- Bleeding Heart Vine
- Non-Flowering Bleeding Heart: How To Get A Bleeding Heart To Bloom
- Reasons for No Blooms on Bleeding Heart Plants
- How to Get a Bleeding Heart to Bloom
- Bleeding heart
- Bleeding Heart
- Colorful Combinations
- Dicentra Care Must-Knows
- More Varieties of Bleeding Heart
- Plant Bleeding Heart With:
- Vermont Garden Journal: Bleeding Hearts Bloom In Our Spring Gardens
Bleeding Heart Vine
They die out almost as soon as they flower, making it one of the quickest flowers to complete their entire bloom cycle.
Bleeding Heart vine is botanically called as Clerodendrum thomsoniae is also known as The glory bower which is an attractive bushy, tropical looking twining vine.
Kingdom Plantae Division Magnoliophyta Family Verbenaceae (Verbena family) Genus Clerodendrum Species thomsoniae
There are over 400 species of Bleeding Hearts, including climbers, shrubs, herbaceous plants and trees. Bleeding Heart Vine flowers are mostly from warm climates and are summer flowers. Most, of the Bleeding Heart Vine, plants have very showy flowers. Bleeding Heart Vine blooms profusely with rich crimson corollas peeking from white, balloon-like calyxes. The flowers are seen as clusters of red and white.
Bleeding Heart Vine should not be confused with Bleeding Heart, in the Decentra genus. Bleeding Heart vine is a complete different plant as they are tropical flowers, and the former is not.
This is a twining, evergreen shrub, originating from West Africa. Its leaves are dark green colored and are 5-7 inches in length. They are good climbing plants and are relatively easier to grow as they are sun-loving plants. They are quite aesthetic too, as they produce tons of flowers which can be easily trimmed to the desired size. Its fruits are black and contain black seeds.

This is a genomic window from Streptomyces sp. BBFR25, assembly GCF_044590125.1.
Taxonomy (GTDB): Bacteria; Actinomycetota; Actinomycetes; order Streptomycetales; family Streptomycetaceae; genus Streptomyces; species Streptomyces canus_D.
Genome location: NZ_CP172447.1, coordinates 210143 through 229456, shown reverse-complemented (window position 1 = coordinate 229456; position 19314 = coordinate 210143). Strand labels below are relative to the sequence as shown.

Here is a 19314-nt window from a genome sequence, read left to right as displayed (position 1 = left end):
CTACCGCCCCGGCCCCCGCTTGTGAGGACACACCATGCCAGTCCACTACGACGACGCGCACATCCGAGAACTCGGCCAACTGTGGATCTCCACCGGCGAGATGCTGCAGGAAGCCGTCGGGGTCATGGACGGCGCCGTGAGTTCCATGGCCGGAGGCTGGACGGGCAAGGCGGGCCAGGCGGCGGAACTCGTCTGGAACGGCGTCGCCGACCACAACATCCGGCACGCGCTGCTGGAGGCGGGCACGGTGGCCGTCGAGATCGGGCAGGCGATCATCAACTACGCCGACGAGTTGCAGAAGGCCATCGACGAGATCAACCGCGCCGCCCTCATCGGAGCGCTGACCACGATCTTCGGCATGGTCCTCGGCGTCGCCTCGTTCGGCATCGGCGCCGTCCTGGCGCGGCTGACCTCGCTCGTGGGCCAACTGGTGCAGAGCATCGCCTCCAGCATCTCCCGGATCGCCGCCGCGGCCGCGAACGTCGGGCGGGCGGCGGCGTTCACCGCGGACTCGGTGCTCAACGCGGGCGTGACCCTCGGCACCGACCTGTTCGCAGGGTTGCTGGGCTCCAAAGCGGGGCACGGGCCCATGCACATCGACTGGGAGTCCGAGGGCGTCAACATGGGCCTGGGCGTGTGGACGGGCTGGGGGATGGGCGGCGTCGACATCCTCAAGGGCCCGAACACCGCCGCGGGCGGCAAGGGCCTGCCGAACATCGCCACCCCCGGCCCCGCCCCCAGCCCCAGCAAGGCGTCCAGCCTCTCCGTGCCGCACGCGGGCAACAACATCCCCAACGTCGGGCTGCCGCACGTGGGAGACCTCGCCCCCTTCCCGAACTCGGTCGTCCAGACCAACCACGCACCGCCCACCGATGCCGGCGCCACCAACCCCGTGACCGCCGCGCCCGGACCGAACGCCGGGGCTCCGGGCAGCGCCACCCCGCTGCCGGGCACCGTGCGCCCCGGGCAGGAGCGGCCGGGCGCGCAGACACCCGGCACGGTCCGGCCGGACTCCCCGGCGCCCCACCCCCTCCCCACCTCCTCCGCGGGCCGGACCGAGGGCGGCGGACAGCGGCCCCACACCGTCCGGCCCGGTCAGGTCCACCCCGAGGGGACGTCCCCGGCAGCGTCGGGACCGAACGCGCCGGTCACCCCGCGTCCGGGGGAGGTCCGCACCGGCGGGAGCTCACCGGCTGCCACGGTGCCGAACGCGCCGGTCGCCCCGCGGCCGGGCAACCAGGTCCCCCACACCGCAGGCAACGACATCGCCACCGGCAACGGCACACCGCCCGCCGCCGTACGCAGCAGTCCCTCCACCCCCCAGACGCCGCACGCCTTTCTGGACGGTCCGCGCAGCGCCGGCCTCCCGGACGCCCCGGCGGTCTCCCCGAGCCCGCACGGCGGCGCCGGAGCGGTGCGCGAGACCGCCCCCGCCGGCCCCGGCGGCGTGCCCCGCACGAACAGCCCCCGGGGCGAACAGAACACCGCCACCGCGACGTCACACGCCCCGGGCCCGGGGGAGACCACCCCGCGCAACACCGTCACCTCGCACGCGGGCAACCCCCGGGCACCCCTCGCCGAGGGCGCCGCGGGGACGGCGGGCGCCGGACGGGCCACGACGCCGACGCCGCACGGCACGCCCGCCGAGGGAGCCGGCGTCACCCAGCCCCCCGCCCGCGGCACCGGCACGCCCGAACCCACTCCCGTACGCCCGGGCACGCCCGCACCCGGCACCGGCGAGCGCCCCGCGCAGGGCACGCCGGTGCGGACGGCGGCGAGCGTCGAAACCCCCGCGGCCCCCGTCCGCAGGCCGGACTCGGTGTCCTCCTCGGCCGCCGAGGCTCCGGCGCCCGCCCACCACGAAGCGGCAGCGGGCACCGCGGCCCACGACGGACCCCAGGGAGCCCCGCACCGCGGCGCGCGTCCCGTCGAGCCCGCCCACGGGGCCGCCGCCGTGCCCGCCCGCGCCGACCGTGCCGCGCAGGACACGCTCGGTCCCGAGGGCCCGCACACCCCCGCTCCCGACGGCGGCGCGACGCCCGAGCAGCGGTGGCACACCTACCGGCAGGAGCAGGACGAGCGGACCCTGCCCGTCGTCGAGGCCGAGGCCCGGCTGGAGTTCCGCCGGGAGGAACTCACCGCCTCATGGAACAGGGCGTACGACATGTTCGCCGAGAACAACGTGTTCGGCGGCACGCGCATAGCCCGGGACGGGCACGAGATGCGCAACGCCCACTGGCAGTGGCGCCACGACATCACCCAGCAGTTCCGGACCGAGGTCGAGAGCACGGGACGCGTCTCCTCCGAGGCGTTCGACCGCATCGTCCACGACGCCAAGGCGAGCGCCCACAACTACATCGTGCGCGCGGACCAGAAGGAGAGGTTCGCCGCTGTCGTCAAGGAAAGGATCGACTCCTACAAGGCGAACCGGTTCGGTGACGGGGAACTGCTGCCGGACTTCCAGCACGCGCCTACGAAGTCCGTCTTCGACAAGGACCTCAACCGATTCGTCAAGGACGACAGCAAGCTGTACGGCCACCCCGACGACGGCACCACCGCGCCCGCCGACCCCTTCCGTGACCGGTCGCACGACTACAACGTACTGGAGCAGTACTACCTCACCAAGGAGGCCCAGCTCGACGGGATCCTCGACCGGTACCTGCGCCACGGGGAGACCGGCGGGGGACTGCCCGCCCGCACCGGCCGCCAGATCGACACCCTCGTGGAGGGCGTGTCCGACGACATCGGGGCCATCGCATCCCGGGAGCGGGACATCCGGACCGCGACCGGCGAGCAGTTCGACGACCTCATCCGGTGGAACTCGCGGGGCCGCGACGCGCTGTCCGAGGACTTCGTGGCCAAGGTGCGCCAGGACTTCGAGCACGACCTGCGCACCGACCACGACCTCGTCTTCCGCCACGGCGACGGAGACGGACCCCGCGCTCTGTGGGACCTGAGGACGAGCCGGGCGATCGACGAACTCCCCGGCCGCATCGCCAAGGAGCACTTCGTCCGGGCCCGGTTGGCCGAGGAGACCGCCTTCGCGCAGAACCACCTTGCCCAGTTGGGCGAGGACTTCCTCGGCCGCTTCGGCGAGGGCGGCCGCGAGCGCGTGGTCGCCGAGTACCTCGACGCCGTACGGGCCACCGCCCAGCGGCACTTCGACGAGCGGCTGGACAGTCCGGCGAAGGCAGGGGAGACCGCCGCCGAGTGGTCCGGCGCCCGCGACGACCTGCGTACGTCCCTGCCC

Growing Bleeding Heart Vines
- Select a sunny and well drained soil for planting.
- Bleeding Heart vine flower needs good sunlight.
- Good amount of water is needed to the plant.
- Bleeding Heart vines is mainly propagated by cuttings in late sunny day and well drained soil for the spring or summer.
- Bleeding Heart vines can also propagated from seed in spring.
- Feed the Bleeding Heart vine flower plant every 2 weeks.
- Pruning is also necessary, in winter.
- Cuttings will root in 10-14 days, but there should be a mist.
- After the cuttings root in the container, supply the plant with good fertilizer.
- Place the plant in the container and water it.
- Provide 2 inches of mulch around the plant.
Caring Bleeding Heart Vines
- To have a great bloom, cut the plant intermittently after blooming.
- In mid spring give plenty of water.
- Pruning should be done in late winter, so as to encourage new growth.
Non-Flowering Bleeding Heart: How To Get A Bleeding Heart To Bloom
Bleeding heart is one of the most charming wildflowers in North America. These emotive flowers are found in shady meadows and open forest edges. They bloom in spring and can continue to flower in summer if temperatures are cool and they are in a shady location. However, all good things must come to an end, and hot weather signals the time for the plant to cease flowering and go into dormancy. What other reasons might there be for a non-flowering bleeding heart? Read on to learn more.
Reasons for No Blooms on Bleeding Heart Plants
Bleeding heart was introduced as an ornamental to the West in the mid 1800’s. It became a very popular landscape plant and is still considered a wonderful addition to the woodland perennial garden. These attractive plants enter dormancy when hot temperatures arrive. This is a natural part of the plant’s life cycle, but you can learn how to get a bleeding heart to bloom in the warm season with a little trickery (as explained further on).
Some cultural problems could also be the reason a bleeding heart isn’t blooming or it might be a tiny invasion of insects or disease.
Bleeding heart plants take a season or two to establish as a rule, and you will find a bleeding heart plant not flowering in the first season. Over time, the plant will get larger and require division for better displays and more flowers. If your bleeding heart isn’t blooming, it might need division or it might simply be too young. Divide the roots in early spring or in fall after the foliage has died back.